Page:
Andrea’s first book, Intimate knowledge: Women and their health in Northeast Thailand (2000), concentrated upon local understandings of women’s reproductive health and how broad social forces shape women’s health experiences. This interest in the social and moral meanings of women’s bodies and the ‘politics of reproduction’ was reflected in the edited collection on Women’s Health in Mainland Southeast Asia (2002), which further developed these themes through essays from the region. Abortion, Sin and the State in Thailand (2004) published by Routledge, combines an ethnography of ‘women who abort’, with analysis of public discourses around abortion, lived situational ethics and the global politics of reproductive health. Her recently completed edited volume, Abortion in Asia: Local Dilemmas, Global Politics (2010) is a collection of essays on aspects of abortion in Asia, by a range of authors from Australia and Asia. She is currently finalising work on another manuscript which is an ethnography of infertility and IVF in Thailand.

Her ARC Future Fellowship project investigates cross border reproductive care– the movement of patients across international borders to undertake reproductive treatments, usually to avoid restrictions on services such as commercial surrogacy, egg donation, or sex selection. The research will generate new information relevant to bioethics, reproductive health, family formation, legal regulations and understanding the new Asian bioeconomies.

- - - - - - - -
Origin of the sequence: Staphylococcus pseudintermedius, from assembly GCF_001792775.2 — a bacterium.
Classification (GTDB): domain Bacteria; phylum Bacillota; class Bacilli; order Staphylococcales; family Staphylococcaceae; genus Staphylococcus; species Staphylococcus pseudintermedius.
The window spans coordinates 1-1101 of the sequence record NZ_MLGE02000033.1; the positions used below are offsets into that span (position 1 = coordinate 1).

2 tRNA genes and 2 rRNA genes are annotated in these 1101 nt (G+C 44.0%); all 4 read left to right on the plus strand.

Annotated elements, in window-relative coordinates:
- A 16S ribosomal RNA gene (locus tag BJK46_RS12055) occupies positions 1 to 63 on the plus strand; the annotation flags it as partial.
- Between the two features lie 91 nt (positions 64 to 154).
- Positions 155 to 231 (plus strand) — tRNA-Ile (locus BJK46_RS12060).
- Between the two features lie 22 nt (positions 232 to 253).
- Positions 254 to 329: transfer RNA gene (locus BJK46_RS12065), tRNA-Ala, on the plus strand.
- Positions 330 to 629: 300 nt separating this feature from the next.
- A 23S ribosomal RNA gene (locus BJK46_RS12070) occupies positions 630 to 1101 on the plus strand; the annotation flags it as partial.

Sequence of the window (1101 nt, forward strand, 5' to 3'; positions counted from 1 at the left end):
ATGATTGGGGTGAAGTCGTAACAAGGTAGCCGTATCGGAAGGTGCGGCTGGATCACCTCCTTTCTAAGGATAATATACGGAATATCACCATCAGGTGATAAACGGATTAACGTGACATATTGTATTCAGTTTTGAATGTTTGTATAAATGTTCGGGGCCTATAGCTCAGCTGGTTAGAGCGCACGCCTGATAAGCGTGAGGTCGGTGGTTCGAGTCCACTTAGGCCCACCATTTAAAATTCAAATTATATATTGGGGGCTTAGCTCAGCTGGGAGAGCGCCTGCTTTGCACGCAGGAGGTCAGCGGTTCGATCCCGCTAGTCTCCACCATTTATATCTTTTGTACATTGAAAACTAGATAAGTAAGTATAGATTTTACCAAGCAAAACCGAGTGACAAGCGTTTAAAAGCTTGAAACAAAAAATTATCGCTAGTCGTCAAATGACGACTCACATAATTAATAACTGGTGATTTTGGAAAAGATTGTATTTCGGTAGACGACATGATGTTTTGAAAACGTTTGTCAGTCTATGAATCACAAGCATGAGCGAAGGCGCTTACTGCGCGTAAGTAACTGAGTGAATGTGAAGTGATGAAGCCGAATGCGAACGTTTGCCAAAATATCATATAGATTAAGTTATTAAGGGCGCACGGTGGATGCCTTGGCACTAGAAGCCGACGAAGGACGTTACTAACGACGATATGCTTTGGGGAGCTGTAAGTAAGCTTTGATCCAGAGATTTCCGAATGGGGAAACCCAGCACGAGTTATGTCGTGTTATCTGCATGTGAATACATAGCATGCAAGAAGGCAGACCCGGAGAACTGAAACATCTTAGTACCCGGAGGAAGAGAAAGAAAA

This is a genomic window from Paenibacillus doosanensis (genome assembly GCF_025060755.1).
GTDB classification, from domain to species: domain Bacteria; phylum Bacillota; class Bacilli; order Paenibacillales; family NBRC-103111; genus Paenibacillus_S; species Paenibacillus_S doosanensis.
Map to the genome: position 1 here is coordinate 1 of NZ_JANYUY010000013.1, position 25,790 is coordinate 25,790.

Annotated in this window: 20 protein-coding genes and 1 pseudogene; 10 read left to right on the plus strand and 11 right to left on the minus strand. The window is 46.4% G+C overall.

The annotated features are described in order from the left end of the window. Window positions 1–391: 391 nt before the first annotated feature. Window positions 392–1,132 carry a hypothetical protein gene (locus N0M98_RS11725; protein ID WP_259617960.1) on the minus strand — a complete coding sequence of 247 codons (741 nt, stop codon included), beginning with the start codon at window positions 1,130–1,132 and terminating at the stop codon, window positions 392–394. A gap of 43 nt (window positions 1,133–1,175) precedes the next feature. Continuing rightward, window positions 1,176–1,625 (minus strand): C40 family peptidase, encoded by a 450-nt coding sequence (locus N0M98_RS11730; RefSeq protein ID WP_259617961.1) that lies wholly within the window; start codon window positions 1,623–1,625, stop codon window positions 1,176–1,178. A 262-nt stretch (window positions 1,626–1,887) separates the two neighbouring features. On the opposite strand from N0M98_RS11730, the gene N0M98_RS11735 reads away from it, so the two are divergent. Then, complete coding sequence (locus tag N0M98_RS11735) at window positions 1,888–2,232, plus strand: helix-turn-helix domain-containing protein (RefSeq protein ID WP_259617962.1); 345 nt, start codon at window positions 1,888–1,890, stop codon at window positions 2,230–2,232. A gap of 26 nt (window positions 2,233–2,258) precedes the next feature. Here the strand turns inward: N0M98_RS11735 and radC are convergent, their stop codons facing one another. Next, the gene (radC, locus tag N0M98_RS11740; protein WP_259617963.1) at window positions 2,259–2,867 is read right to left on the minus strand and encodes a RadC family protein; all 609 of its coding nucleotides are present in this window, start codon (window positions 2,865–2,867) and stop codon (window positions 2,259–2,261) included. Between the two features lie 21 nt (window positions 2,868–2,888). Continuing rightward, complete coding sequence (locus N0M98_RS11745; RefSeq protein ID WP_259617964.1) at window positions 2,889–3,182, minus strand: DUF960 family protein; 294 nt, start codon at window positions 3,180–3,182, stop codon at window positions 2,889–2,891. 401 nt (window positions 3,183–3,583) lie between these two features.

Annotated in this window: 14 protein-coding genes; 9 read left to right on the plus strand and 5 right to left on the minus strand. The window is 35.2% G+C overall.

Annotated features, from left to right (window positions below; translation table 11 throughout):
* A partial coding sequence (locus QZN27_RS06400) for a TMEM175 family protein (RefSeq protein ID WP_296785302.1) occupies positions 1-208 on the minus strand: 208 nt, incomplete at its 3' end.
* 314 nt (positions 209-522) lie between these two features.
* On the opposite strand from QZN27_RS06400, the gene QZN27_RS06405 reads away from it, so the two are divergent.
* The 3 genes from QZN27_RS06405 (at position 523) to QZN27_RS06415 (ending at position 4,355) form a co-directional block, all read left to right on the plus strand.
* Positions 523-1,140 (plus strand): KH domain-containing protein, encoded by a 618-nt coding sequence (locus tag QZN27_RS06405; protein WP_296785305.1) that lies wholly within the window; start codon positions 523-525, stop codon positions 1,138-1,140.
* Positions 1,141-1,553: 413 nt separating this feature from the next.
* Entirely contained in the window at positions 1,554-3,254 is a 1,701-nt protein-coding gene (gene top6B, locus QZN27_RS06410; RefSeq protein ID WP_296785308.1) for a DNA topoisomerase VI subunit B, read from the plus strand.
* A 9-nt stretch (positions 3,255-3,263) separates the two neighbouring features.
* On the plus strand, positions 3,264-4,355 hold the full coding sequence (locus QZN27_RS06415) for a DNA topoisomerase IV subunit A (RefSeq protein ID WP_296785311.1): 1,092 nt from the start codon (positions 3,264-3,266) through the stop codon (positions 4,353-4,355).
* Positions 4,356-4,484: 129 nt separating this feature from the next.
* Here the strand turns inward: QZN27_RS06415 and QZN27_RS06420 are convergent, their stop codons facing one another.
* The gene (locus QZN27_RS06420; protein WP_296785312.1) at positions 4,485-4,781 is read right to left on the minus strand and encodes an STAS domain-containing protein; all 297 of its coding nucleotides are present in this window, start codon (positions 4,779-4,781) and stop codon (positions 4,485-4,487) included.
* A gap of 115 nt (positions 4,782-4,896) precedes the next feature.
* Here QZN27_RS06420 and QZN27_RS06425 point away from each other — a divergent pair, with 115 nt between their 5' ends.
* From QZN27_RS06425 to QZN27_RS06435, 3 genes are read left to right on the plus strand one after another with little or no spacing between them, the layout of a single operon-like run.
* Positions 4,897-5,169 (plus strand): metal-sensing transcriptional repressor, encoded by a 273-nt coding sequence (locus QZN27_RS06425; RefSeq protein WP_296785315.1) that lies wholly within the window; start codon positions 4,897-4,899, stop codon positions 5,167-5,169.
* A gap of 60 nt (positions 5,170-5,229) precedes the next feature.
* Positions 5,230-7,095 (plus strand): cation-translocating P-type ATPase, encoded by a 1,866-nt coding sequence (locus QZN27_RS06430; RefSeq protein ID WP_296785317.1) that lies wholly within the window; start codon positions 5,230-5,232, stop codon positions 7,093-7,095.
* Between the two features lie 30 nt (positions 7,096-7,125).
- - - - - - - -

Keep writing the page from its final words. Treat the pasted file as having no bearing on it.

She is also continuing an ARC Discovery Project on other forms of medical travel in Thailand and Malaysia. This study will gather first hand experiences of patients seeking services at hospitals in these countries. Fieldwork for this project is currently being conducted.

She is also a Chief Investigator on a collaborative ARC Linkage project entitled ‘Living positive in Queensland: A qualitative longitudinal study of aging, place and social isolation’. This research will explore the intersections between the experience of living with HIV, aging and social isolation in diverse communities in regional and rural Queensland across time to inform planning for service delivery models.

Another collaborative ARC Linkage project entitled Contraceptive technologies and reproductive choice among immigrant women  will explore newly arrived groups’ use of contraceptive technologies.

Her most recent completed research, supported by an ARC grant, was on infertility and IVF and included a small preliminary study of reproductive tourism in Thailand. Long-term fieldwork took place in Thailand in 2007/2008. 

In addition to her work in Thailand, she has been a Chief Investigator in a Large ARC grant on ‘Perceived influences on family formation decisions in Australia,’ in collaboration with demographers from the ANU. She has been involved in a number of other studies of public health importance in Australia. These included an early ethnography of general practice in an Australia community; this resulted in publications on general practice, environmental health and cancer, self-medication and cultural constructions of heart disease. She also collaborated on a GPEP funded grant on diabetes type II in NSW. She has collaborated on a UNFPA consultancy on maternal mortality in Timor Leste and is currently involved in the supervision and collaboration of projects on maternal morbidity in PNG and on the termination of pregnancy in the Northern Territory. She has also undertaken consultancy work for the WHO on medical travel.